4. Build up your Strategic Medical Imperatives.

Propose clear and short strategic actions addressing high priority needs. Each unmet need should be addressed with 1-2 corresponding actions (strategic imperatives).

5. Translate each Strategic Medical Imperative into specific, meaningful tactics.

Tactics should describe what must be achieved. Using the conventional and innovative tools as CME, Advisory Boards, Medical Publication, remote MSL visits, etc, prepare a specific activity plan linked with the Commercial plan and calculate the costs. Your plan should contain resources, responsible and time-lines.

6. Elaborate clear metrics for your activities.

You will need this not only to measure your progress, but also to demonstrate your impact value to the stakeholders. Lots of ideas for metrics seem good until you try to use them. One test of the quality of a metric is whether or not you can actually measure how you approach your goal. In addition, it’s important that all relevant parties agree that the metrics appropriately measure what they are intended to measure, so Commerial colleagues to certain extent may be involved into KPI elaboration process.

7. Make sure that your Medical Strategy is aligned with Commercial strategy, but is not promotional.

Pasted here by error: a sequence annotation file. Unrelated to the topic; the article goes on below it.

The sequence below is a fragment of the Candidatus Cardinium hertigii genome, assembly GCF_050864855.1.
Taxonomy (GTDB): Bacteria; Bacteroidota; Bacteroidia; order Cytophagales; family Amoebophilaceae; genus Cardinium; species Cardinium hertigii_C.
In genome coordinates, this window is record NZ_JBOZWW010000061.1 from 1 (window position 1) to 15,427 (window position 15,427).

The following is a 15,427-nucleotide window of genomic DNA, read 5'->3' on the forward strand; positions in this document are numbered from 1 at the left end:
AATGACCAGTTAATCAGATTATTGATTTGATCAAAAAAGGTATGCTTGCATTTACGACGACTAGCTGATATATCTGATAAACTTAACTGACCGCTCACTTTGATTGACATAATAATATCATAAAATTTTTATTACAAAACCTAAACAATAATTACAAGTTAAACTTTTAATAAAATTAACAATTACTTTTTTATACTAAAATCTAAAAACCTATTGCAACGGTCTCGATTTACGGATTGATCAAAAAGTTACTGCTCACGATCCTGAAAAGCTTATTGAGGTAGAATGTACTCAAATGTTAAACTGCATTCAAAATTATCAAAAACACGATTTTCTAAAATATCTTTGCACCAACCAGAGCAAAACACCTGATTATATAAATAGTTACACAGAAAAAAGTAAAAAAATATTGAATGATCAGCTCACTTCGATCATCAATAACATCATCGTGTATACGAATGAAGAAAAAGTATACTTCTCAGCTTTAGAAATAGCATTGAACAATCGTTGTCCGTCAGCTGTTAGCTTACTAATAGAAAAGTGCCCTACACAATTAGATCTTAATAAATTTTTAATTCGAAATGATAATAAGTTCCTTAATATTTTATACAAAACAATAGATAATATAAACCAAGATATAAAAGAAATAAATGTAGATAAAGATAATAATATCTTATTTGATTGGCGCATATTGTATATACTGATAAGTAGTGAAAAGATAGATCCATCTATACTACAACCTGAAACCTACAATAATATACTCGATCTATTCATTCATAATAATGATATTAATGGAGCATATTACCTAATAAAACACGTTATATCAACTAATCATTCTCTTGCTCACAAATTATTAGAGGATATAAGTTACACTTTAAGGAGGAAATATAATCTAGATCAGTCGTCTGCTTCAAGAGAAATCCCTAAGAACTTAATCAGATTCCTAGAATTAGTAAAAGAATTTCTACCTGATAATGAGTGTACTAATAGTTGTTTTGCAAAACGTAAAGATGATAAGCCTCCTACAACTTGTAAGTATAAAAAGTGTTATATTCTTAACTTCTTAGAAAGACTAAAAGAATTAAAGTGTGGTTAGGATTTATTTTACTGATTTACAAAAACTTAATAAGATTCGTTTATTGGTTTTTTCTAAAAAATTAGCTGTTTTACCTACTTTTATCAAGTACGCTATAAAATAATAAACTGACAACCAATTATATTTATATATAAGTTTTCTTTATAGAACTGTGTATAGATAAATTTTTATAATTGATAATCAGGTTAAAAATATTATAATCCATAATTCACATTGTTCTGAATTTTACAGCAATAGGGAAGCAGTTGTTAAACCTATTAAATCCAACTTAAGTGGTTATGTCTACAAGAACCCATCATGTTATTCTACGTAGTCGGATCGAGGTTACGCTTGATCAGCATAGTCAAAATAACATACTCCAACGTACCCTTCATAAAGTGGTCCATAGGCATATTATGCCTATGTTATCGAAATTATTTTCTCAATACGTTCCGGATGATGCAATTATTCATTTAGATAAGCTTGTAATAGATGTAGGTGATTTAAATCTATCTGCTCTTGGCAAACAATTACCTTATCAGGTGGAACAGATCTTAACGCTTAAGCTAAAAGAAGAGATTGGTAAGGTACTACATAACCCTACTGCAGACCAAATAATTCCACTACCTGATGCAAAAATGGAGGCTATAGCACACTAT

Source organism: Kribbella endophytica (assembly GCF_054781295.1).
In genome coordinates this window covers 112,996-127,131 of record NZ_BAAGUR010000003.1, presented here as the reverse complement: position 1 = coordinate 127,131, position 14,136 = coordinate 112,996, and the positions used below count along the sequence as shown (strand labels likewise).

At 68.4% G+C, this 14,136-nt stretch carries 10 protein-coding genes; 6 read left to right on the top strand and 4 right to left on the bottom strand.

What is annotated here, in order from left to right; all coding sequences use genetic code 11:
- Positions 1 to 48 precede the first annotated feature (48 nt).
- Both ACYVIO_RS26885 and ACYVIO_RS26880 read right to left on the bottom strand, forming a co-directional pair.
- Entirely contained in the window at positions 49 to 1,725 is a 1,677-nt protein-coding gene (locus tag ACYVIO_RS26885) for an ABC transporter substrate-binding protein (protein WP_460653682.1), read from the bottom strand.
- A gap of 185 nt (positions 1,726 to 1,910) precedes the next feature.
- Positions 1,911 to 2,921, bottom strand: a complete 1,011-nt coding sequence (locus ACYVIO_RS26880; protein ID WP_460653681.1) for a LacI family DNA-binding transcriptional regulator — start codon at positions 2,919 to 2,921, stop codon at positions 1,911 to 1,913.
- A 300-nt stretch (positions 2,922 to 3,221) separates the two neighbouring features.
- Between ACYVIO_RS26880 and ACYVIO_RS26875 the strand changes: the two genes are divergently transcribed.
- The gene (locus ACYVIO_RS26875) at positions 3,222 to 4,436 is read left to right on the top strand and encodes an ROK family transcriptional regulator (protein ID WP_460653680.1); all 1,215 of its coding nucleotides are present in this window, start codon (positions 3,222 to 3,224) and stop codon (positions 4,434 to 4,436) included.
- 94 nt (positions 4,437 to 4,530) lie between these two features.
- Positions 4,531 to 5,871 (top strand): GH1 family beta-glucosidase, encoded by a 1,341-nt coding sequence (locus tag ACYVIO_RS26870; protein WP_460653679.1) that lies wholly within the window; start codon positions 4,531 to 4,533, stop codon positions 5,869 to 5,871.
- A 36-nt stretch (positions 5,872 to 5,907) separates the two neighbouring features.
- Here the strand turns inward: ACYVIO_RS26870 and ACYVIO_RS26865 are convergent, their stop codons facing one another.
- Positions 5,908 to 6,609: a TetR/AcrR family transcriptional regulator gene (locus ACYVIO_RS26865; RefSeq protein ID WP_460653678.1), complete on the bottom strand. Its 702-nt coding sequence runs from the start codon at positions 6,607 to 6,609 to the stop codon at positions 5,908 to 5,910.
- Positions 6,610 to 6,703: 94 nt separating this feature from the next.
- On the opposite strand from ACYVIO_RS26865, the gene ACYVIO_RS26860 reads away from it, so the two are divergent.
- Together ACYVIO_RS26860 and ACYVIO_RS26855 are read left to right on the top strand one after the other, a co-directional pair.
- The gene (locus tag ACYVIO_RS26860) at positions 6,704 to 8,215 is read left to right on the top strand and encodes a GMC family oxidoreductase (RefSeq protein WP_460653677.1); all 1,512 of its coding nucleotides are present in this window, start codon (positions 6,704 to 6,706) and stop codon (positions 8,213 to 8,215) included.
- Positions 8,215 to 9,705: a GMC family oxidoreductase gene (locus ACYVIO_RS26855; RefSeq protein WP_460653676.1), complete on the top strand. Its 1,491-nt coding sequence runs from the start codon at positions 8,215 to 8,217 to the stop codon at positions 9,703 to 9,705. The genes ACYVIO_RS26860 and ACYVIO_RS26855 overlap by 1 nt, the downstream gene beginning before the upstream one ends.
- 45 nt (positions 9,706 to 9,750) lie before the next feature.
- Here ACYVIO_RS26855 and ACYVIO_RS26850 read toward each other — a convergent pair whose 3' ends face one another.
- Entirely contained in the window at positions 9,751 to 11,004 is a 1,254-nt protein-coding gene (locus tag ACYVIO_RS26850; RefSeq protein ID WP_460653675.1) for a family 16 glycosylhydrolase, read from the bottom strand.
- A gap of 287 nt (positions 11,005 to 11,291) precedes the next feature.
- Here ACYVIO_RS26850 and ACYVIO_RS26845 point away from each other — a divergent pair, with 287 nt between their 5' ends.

Medical Strategy has to be based on fulfilling medical gaps or needs revealed in the Business strategy. Tight collaboration and deep understanding of Marketing role will ensure best integration of Medical strategy with Marketing activities. Tactically best sequence of aligned Strategy elaboration is when Marketing first prepares their strategy keeping in mind that Medical strategy will follow and both have to be synergistically linked. In case Medical Affairs is a separate non-promotional department, make sure that your plan doesn’t contain promotional claims or statements that could potentially be misinterpreted as such.

8. Learn from execution and review the strategy regularly.

Strategy is a dynamic process of responding to environment changes and real life evidence. Your KPI dashboard may serve as a tool for internal and external strategy alignment.

by Dr. Alexander Tolmachev, Senior Manager for Medical and Regulatory Projects, Takeda